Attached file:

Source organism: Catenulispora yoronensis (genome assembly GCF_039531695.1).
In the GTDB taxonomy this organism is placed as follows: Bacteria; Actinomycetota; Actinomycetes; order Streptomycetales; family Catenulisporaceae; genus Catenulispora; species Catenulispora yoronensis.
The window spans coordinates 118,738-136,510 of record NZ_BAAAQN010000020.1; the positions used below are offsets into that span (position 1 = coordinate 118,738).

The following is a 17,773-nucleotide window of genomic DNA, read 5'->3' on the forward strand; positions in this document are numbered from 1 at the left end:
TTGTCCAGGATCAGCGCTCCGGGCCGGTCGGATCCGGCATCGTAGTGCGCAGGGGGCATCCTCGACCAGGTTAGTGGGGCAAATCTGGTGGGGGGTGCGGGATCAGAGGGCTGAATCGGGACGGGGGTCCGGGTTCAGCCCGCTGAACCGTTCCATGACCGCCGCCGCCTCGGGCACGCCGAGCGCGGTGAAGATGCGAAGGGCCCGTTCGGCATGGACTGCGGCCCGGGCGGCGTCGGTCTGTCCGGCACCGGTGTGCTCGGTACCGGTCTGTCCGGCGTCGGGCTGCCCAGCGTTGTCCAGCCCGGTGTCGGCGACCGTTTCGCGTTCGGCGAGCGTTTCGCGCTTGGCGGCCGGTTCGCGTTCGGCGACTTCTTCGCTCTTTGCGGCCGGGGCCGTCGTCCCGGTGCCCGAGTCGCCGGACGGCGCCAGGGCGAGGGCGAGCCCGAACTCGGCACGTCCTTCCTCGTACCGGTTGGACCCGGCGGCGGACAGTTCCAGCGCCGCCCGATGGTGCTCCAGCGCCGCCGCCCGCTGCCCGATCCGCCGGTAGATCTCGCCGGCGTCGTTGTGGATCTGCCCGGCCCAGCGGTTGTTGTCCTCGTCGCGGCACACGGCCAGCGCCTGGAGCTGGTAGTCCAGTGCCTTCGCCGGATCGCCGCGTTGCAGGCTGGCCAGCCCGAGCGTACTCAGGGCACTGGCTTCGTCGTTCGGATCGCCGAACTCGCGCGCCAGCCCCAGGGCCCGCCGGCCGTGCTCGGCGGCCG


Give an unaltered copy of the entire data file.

Source organism: Catenulispora yoronensis (genome assembly GCF_039531695.1).
In the GTDB taxonomy this organism is placed as follows: Bacteria; Actinomycetota; Actinomycetes; order Streptomycetales; family Catenulisporaceae; genus Catenulispora; species Catenulispora yoronensis.
The window spans coordinates 118,738-136,510 of record NZ_BAAAQN010000020.1; the positions used below are offsets into that span (position 1 = coordinate 118,738).

The following is a 17,773-nucleotide window of genomic DNA, read 5'->3' on the forward strand; positions in this document are numbered from 1 at the left end:
TTGTCCAGGATCAGCGCTCCGGGCCGGTCGGATCCGGCATCGTAGTGCGCAGGGGGCATCCTCGACCAGGTTAGTGGGGCAAATCTGGTGGGGGGTGCGGGATCAGAGGGCTGAATCGGGACGGGGGTCCGGGTTCAGCCCGCTGAACCGTTCCATGACCGCCGCCGCCTCGGGCACGCCGAGCGCGGTGAAGATGCGAAGGGCCCGTTCGGCATGGACTGCGGCCCGGGCGGCGTCGGTCTGTCCGGCACCGGTGTGCTCGGTACCGGTCTGTCCGGCGTCGGGCTGCCCAGCGTTGTCCAGCCCGGTGTCGGCGACCGTTTCGCGTTCGGCGAGCGTTTCGCGCTTGGCGGCCGGTTCGCGTTCGGCGACTTCTTCGCTCTTTGCGGCCGGGGCCGTCGTCCCGGTGCCCGAGTCGCCGGACGGCGCCAGGGCGAGGGCGAGCCCGAACTCGGCACGTCCTTCCTCGTACCGGTTGGACCCGGCGGCGGACAGTTCCAGCGCCGCCCGATGGTGCTCCAGCGCCGCCGCCCGCTGCCCGATCCGCCGGTAGATCTCGCCGGCGTCGTTGTGGATCTGCCCGGCCCAGCGGTTGTTGTCCTCGTCGCGGCACACGGCCAGCGCCTGGAGCTGGTAGTCCAGTGCCTTCGCCGGATCGCCGCGTTGCAGGCTGGCCAGCCCGAGCGTACTCAGGGCACTGGCTTCGTCGTTCGGATCGCCGAACTCGCGCGCCAGCCCCAGGGCCCGCCGGCCGTGCTCGGCGGCCG